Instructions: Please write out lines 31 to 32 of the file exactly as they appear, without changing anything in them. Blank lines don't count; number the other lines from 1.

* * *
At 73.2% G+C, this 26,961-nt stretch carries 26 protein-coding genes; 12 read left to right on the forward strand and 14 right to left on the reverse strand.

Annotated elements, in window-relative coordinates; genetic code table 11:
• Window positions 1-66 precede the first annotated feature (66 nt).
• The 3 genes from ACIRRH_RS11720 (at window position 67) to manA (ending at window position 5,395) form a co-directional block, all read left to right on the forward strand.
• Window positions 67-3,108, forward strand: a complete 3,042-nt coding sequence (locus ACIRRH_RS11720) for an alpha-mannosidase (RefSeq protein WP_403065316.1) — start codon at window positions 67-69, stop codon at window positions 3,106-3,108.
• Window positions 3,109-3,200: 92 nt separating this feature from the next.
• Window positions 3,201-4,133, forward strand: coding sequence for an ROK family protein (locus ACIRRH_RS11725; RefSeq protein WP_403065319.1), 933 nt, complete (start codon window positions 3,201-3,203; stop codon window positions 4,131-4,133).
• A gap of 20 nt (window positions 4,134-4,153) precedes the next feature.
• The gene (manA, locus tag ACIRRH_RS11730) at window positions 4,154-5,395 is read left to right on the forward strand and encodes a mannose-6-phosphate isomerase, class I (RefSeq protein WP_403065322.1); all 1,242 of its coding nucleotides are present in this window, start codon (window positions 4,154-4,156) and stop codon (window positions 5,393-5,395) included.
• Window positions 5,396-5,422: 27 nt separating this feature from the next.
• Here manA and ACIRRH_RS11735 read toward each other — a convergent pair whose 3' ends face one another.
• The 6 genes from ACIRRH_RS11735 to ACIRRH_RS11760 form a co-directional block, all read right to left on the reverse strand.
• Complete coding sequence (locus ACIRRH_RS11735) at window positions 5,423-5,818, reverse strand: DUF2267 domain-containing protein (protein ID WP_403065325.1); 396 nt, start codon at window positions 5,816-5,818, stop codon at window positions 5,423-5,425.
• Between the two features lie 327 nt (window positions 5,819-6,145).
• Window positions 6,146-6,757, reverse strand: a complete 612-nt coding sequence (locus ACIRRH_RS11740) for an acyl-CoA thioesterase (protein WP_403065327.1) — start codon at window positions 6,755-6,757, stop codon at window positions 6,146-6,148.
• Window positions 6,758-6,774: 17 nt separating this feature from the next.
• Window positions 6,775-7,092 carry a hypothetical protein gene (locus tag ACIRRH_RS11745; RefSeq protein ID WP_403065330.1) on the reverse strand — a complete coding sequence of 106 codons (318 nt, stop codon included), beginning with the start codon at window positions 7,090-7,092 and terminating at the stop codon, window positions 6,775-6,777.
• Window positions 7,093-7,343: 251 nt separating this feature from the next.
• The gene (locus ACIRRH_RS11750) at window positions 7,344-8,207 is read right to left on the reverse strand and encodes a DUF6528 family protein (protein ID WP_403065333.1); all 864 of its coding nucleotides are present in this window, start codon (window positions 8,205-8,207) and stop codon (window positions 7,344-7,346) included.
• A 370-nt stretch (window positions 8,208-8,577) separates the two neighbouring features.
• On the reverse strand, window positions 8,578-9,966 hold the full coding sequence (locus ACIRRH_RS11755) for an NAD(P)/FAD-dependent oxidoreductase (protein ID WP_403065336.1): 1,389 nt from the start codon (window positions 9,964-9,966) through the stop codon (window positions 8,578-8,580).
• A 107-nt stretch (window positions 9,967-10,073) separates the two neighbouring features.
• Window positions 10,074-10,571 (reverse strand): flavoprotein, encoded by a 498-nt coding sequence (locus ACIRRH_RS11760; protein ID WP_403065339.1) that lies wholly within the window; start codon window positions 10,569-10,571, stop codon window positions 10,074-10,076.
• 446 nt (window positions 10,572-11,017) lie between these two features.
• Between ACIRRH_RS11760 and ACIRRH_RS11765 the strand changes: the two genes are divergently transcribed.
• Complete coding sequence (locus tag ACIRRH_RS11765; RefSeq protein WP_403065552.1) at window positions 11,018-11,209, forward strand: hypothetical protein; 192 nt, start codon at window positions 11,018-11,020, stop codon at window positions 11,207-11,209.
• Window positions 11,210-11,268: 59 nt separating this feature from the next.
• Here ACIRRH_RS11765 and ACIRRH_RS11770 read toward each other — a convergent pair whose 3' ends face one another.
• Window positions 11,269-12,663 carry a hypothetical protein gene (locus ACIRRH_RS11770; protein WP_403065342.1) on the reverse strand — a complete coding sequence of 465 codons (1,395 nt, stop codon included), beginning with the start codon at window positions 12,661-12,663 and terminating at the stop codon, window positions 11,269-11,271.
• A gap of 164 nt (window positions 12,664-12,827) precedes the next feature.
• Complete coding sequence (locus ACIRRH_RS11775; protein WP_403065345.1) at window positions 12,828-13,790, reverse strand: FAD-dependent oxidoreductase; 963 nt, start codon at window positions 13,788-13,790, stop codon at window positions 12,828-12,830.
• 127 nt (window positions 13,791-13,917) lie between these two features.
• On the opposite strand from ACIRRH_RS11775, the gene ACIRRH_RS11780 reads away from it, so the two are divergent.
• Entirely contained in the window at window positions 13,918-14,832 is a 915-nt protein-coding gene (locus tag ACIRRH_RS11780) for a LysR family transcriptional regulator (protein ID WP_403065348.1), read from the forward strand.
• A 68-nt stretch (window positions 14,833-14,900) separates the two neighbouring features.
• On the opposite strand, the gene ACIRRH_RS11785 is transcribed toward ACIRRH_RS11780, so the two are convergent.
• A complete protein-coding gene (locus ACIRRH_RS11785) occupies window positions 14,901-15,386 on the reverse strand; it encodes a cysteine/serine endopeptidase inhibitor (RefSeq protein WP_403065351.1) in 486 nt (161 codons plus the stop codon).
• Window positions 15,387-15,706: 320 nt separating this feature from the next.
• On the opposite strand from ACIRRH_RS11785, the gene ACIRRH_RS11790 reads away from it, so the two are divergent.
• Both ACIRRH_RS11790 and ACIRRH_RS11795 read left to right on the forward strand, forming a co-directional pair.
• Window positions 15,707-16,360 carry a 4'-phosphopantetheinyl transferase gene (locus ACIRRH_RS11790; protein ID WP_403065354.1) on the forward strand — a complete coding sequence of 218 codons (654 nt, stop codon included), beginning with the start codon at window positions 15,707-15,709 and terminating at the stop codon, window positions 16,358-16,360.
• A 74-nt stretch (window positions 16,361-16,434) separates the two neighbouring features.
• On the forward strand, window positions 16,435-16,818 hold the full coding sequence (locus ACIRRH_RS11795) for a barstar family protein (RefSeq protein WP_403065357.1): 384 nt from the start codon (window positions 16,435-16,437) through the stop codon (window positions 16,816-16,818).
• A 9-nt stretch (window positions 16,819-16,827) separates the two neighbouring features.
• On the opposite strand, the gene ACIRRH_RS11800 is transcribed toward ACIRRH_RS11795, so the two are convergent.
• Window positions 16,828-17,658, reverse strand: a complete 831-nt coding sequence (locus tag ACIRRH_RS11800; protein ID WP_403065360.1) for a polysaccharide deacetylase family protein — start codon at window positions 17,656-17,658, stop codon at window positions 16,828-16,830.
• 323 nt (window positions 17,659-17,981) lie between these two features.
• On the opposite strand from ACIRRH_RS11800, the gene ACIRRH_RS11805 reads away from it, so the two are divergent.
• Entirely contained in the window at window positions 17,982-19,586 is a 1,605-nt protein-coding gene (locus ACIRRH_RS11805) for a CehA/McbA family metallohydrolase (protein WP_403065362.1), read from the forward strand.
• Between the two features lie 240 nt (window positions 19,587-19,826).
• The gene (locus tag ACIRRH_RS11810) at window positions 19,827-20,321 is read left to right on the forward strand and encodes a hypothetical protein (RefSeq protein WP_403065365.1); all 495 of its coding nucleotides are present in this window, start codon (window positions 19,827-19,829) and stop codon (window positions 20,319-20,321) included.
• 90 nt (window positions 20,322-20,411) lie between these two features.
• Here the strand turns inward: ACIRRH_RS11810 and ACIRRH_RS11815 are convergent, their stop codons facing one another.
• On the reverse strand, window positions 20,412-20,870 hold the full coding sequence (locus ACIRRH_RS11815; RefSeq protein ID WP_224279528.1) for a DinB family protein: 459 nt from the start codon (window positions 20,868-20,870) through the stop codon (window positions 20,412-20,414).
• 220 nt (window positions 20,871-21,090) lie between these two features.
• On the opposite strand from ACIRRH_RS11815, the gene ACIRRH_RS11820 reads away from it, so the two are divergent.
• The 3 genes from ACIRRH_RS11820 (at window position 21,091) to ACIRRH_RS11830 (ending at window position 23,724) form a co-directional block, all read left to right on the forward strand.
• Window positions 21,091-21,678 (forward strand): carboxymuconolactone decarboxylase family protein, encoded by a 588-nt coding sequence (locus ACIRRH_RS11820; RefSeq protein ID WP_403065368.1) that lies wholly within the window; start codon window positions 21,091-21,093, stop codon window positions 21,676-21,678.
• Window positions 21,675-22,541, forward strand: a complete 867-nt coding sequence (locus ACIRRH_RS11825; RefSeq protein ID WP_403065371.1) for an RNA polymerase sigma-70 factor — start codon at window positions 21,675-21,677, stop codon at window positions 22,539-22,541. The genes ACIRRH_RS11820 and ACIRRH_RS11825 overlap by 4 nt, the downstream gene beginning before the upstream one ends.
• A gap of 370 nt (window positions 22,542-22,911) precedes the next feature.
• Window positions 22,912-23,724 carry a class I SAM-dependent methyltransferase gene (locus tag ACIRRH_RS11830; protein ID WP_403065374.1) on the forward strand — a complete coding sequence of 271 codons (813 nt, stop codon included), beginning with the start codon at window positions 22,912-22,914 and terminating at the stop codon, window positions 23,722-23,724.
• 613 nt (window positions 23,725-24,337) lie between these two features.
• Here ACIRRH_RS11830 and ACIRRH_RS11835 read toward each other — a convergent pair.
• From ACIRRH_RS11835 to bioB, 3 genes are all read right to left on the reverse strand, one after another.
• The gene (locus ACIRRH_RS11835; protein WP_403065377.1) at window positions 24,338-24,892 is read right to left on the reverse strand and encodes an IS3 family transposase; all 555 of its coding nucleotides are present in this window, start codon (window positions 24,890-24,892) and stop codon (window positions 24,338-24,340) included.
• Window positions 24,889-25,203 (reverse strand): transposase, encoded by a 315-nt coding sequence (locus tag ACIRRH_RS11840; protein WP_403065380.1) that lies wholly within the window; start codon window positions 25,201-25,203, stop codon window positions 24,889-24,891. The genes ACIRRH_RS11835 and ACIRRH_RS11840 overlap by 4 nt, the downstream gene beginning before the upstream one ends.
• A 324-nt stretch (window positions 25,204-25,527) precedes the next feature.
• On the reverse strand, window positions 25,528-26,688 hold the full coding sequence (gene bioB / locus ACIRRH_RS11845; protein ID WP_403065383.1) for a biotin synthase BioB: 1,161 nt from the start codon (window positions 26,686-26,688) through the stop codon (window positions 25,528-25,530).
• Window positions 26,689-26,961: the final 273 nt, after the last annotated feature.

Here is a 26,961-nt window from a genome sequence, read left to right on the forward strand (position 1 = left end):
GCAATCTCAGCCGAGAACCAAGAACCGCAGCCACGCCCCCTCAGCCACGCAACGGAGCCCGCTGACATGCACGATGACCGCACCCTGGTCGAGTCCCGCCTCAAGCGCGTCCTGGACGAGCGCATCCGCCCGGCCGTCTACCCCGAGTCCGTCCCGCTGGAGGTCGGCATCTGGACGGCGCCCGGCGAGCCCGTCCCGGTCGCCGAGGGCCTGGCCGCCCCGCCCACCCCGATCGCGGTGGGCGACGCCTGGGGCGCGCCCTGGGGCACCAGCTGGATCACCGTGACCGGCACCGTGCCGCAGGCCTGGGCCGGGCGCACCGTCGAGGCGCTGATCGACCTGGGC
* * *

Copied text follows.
• Complete coding sequence (locus ACIRRH_RS11775; protein WP_403065345.1) at window positions 12,828-13,790, reverse strand: FAD-dependent oxidoreductase; 963 nt, start codon at window positions 13,788-13,790, stop codon at window positions 12,828-12,830.
• 127 nt (window positions 13,791-13,917) lie between these two features.